When Jessica Janiuk, a public communication major from University of Wisconsin-Eau Claire, sought off-campus employment following graduation, she was rejected solely on the basis of her sexual orientation.
“I personally was denied employment at a large chain in the Eau Claire area for being transgender. They blatantly told me so when I applied,” said Janiuk.
Prior to 1996, no one institution recognized gender discrimination as an issue deserving consideration. But today, 74 such institutions – including all of the Ivy League schools – have adopted policies protecting the rights of such individuals. However, recognition and adoption of such policies do not occur in a vacuum.
“Very few states have explicit laws banning discrimination based on gender identity or expression. Wisconsin does not have a law like that,” said Janiuk.
Although Janiuk has not been able to inspire a statewide mandate, her perseverance through has resulted in an establishing transgender rights on campus.
She and a like-minded group of students pursued ending the discrimination on campus. Initial efforts were directed towards the student body president who outright dismissed the matter. Persistence eventually paid off when the Board of Regents- the governing body for the University of Wisconsin- agreed to listen to their grievances and subsequently mandated changes to create gender-neutral restrooms and instituted policies to end discrimination based on gender.
Through the efforts of groups like the Gender Public Advocacy Coalition (GenderPac), transgendered youth have been able to effect a change that affords them an opportunity at normalcy.
Measures such as gender-neutral restrooms are increasingly being instituted in colleges and universities throughout the country.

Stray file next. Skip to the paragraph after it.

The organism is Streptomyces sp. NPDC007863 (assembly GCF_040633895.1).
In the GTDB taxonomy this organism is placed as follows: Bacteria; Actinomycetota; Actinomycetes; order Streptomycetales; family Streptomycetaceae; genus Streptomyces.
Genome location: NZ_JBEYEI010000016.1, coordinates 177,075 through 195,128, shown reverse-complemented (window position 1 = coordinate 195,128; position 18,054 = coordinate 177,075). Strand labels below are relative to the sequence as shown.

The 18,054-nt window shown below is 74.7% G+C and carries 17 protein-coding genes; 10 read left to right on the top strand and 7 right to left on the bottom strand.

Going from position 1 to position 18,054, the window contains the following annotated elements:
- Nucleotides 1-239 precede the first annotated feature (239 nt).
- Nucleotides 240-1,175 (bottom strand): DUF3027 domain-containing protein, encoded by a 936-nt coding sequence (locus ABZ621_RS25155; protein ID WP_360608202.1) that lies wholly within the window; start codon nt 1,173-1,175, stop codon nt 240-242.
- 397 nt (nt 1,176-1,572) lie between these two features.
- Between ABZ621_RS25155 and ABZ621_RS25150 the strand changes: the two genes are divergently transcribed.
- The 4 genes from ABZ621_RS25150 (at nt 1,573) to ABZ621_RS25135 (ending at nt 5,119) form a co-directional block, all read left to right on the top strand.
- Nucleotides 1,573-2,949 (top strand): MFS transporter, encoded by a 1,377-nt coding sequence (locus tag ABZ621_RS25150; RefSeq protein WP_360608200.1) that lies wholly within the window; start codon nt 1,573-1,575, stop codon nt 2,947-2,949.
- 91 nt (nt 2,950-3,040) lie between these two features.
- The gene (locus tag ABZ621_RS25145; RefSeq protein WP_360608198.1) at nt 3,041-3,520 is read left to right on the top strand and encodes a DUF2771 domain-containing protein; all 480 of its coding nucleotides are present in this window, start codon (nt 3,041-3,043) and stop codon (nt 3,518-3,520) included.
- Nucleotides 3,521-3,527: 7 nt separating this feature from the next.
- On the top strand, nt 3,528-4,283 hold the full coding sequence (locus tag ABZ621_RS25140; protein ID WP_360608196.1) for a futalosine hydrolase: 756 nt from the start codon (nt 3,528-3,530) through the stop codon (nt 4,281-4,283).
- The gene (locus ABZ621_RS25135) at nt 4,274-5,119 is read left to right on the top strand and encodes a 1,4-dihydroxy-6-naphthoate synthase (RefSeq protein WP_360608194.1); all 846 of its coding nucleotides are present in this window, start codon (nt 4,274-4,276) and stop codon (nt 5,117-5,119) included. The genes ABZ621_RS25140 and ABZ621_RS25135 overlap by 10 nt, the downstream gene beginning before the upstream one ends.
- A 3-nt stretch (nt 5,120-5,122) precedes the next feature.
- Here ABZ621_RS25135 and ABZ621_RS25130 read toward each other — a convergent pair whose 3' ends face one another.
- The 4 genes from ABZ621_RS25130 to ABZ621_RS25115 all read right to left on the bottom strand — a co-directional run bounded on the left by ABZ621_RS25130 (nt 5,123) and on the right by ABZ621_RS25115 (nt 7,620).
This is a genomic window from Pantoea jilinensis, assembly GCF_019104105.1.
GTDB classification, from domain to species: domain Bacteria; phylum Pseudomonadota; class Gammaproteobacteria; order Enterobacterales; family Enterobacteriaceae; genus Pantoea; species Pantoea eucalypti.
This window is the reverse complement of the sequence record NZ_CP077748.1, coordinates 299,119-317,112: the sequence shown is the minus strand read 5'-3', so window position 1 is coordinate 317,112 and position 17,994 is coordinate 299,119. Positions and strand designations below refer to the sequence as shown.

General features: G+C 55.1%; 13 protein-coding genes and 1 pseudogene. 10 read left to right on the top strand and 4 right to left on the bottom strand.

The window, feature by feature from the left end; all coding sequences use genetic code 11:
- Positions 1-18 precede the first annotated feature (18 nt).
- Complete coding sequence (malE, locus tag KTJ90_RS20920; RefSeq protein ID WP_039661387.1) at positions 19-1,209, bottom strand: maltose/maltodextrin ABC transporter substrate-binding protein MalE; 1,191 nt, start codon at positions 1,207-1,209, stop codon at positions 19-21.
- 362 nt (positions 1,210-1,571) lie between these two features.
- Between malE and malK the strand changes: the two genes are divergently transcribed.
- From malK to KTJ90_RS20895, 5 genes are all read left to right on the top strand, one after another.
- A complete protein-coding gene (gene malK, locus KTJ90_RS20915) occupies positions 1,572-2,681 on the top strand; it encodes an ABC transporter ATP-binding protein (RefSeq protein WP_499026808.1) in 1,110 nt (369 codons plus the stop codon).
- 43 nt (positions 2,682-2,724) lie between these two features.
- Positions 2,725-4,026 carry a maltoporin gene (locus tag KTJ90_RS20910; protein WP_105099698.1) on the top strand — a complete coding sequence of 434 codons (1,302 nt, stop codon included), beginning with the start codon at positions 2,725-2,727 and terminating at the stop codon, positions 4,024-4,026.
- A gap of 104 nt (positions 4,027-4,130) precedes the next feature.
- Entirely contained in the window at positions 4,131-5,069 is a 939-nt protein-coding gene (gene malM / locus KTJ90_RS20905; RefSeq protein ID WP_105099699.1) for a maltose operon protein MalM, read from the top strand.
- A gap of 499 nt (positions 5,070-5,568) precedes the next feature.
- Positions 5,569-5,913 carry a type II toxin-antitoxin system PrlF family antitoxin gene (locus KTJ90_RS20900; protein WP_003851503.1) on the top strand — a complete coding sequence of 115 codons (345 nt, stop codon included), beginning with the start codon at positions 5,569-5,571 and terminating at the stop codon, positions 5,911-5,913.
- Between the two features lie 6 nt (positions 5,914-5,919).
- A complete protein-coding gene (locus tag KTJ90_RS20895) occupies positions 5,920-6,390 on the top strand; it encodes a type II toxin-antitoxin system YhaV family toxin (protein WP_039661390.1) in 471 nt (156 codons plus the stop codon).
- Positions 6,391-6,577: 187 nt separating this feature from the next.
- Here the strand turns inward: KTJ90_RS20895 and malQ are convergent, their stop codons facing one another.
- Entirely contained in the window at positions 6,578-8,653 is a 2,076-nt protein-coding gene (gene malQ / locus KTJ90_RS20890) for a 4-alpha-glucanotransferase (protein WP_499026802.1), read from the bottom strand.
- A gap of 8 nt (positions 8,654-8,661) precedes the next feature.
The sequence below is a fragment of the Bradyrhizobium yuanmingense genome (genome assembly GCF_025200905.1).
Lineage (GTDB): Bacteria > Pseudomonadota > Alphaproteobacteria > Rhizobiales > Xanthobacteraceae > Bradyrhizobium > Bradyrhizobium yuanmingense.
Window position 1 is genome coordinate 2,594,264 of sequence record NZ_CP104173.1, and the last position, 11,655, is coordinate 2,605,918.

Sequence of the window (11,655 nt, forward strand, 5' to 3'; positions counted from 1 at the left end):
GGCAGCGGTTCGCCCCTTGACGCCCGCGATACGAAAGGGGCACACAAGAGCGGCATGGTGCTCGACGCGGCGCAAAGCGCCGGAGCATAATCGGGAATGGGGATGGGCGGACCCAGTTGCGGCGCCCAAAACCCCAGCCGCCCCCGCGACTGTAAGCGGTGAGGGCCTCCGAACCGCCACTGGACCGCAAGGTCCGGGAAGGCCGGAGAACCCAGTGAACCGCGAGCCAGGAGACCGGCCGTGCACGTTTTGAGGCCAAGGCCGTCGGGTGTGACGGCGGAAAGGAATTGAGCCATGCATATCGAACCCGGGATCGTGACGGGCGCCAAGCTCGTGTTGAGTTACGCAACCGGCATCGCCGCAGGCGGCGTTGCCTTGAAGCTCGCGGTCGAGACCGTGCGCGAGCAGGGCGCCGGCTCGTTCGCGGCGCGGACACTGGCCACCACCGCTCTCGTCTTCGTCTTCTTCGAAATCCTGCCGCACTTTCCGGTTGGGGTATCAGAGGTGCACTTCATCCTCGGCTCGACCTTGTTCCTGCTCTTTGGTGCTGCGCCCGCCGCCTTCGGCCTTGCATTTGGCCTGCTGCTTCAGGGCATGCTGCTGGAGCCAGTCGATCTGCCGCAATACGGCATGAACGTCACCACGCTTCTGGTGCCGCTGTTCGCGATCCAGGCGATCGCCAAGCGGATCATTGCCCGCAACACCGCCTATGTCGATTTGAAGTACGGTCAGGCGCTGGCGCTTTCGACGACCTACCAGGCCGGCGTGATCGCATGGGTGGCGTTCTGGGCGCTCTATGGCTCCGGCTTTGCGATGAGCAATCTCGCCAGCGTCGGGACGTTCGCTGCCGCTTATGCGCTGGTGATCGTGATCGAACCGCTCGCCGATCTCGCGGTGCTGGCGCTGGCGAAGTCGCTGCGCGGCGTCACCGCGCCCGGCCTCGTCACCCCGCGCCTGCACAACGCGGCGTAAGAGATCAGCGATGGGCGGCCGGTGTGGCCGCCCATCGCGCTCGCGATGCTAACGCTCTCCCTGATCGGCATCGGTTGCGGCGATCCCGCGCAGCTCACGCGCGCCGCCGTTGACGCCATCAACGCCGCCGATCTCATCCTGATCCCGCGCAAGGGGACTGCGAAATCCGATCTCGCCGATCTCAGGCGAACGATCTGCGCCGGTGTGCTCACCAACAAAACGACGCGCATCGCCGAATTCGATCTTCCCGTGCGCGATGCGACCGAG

A study that GenderPac instituted this year revealed that colleges and universities are 1.5 times more likely to institute such policies when they are located in states or municipalities that provide individuals with similar legal recognition and protection from gender discrimination.
The policies adopted by these schools would not have been realized had it not been for the efforts of people likes of Jessica Janiuk and Jack Skelton.
Skelton is a graduate student majoring in English at the University of Texas and is “genderqueer.” The term genderqueer is an evolving concept, but one that currently relates to an individual’s nonconformity to the standard male/female bipartite traits.
As part of UT’s Queer Student Alliance, Skelton and his colleagues are trying to institute policies that grant rights that would make the campus “a more inclusive and friendly space for transgender and gender non-conforming students.”
“There is a prevailing lack of awareness about the possibility of gender identities that do not fit within the commonly accepted binary of men/women. This extends from general statements that presume all individuals experience their genders in the same ways,” says Skelton.
The Queer Student Alliance is seeking to orient the university to include non-discriminatory measures similar to those implemented by the Ivy League schools. They have been attempting to bring about such a change since last spring.
Janiuk, Skelton, and others continue to encourage the masses let them live their lives without the prospect of fear or intimidation. They wish to do the things that others take for granted- to go about their daily lives in relative peace and anonymity.
This article appeared in the November 2, 2006 issue of the Hatchet.